Beatles News

On June 18, 1942, a boy named James Paul McCartney was born in Liverpool, England. He'd grow up and meet other chaps — John Lennon, George Harrison, Ringo Starr — and together as the Beatles, they'd impact the lives of countless millions around the world, and of people living in Milwaukee, during the '60s and the decades that followed.

McCartney has been active ever since, in Wings, as a solo artist and on the road. On Tuesday, McCartney will take the stage at a sold-out Miller Park for his first Milwaukee concert since 2005, to perform in front of about 40,000 spectators.

In light of the occasion, we wanted to know some of the stories of the locals who owe so much to McCartney and his music. We reached out to a variety of Wisconsinites — among them executives, die-hard fans, and a famous Grammy-winning musician from Eau Claire — and asked, "What does Paul McCartney mean to you?"


In 1960, a Hamburg art student with a flair for fashion and a passion for photography grabbed her camera and began to record intimate moments with a new group of friends, musicians from the north of England. The Beatles were under contract to play seven hours a day at the KaiserKeller Club when Astrid Kirchherr was introduced to them. She immediately saw something special in this young group and began to photograph them in her home and various settings around her city.

Rock Paper Photo is excited to introduce The Astrid Kirchherr Early Beatles Collection, considered one of the most important photographic records of 20th century pop culture. Our first release features 12 beautiful images, each available as hand-signed Silver Gelatin prints in editions ranging from 25 to 145.

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Paul McCartney's life was threatened by BDS (boycott, divest and sanction) anti-Israel groups prior to a concert he performed in the country in 2008, according to Adam Shay of the Jerusalem Center for Public Affairs. “I got death threats, but I'm coming anyway. I got explicit death threats, but I have no intention of surrendering. I refuse to cancel my performances in Israel,” the ex-Beatle said according to Shay.

Shay said that many artists claim that they won’t perform in Israel for “reasons of conscience,” when the real reason is that they are frightened by death threats they receive. He added that many of the artists’ web sites have been hacked just ahead of their Israeli concerts.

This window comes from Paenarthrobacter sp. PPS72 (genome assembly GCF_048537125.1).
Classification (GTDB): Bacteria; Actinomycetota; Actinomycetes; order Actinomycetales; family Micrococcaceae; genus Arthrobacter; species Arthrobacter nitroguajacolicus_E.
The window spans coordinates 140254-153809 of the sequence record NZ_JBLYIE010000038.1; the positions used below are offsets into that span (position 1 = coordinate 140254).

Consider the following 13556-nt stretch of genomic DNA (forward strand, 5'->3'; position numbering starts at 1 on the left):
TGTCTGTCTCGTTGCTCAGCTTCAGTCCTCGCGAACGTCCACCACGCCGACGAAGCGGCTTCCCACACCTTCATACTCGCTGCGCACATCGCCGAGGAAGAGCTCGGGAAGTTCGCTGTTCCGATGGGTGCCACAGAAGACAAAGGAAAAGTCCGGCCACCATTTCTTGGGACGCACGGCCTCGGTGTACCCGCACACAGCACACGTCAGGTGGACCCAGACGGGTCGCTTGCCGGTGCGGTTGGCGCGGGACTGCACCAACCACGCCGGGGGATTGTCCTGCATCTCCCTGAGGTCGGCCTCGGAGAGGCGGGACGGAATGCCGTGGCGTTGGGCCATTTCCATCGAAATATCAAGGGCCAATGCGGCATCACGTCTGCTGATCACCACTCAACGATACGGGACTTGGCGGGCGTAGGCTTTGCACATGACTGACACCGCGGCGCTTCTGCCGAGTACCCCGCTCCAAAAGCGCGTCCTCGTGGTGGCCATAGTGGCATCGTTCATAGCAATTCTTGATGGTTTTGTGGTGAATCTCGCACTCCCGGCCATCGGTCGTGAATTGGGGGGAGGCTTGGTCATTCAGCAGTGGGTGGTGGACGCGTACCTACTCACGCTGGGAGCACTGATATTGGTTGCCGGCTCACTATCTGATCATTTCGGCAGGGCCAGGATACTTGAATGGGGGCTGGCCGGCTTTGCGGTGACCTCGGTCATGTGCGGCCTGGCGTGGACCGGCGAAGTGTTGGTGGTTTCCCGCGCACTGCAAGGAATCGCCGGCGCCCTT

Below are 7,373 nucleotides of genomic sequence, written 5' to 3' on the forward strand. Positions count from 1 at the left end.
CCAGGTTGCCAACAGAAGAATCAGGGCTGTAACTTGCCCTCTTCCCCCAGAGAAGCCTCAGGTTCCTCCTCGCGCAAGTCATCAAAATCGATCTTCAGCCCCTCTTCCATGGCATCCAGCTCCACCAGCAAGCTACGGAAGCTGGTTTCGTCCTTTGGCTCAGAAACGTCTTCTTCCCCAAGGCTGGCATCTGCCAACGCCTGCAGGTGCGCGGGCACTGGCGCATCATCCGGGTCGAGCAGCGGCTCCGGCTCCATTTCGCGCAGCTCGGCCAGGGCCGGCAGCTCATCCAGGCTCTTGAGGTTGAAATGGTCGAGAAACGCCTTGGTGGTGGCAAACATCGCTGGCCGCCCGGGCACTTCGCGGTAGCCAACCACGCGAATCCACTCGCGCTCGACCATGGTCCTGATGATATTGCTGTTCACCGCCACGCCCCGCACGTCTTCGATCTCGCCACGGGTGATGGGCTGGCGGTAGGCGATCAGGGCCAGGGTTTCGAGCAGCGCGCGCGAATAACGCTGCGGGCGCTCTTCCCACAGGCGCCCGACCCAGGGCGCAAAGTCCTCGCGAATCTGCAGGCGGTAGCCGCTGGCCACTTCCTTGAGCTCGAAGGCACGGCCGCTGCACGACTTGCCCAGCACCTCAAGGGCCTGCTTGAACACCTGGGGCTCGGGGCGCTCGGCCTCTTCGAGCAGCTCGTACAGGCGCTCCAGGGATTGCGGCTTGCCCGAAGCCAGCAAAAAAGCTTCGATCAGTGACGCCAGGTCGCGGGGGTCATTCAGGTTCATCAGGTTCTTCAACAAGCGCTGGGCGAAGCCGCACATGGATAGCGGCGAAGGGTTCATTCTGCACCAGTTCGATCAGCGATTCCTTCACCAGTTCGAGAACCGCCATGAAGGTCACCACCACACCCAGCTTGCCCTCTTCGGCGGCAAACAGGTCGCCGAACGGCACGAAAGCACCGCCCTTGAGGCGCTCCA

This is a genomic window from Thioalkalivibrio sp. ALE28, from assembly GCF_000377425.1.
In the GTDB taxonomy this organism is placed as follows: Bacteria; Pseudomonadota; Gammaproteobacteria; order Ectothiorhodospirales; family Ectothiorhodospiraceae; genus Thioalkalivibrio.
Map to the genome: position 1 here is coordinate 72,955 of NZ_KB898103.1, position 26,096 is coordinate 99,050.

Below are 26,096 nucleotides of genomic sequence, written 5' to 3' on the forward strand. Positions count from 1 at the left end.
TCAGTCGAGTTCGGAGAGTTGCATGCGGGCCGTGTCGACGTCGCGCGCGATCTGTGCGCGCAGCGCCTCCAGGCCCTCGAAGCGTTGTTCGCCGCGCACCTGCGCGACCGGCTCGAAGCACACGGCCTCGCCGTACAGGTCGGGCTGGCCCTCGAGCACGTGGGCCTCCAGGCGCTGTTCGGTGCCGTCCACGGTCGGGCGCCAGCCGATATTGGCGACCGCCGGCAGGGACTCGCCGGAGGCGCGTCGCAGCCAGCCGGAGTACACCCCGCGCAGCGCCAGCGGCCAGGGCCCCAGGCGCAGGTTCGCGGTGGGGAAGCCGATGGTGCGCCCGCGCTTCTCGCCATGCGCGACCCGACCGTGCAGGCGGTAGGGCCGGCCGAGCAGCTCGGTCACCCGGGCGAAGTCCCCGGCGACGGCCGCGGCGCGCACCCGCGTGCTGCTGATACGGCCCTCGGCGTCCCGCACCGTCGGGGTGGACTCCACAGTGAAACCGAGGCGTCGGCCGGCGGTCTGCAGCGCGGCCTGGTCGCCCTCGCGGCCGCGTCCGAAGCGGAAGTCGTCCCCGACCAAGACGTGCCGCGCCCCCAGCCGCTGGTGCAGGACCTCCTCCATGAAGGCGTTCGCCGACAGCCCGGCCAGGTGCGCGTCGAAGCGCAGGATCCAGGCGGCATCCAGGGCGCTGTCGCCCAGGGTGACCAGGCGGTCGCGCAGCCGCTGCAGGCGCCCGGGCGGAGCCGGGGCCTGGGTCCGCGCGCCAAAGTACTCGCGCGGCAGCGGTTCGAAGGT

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Imagine that! Lennon in oils - Friday, July 12, 2013

AN artist has painted a striking portrait of Beatles legend John Lennon. Leigh-based artist Paul Karslake is currently exhibiting at Southend Central Library with a vivid Rolls Royce car door and the painting of Lennon, who would have been 73 this year.

He was inspired to paint the two pieces to mark the rock star’s role in music history. The car door is painted the same as Lennon’s psychedelic car which he bought in 1965 and shipped to America in 1970, when he moved there with Yoko Ono.

They rarely used it, but often lent it out for special occasions to rock stars such as the Rolling Stones, the Moody Blues and Bob Dylan.

Source: Echo


From the moment Paul McCartney, coolly holding his iconic, beat-up Hofner bass guitar, plucked the first notes of the "Out There" tour kickoff in Brazil, the audience must have recognized something momentous was happening.

He was playing "Eight Days a Week," the 1964 rocker that is one of the Beatles' most memorable No. 1 hits. And yet, until that show, the song, penned by McCartney and John Lennon, had never been played onstage. Lennon thought "Eight Days a Week," which the group struggled to write, was "lousy."

It's one of a handful of never-performed Beatles treasures that McCartney exhumed for his "Out There" tour. The nearly 40-song set list starts almost every night with "Eight Days a Week," then slips in four more rarely performed numbers from the Beatles catalog.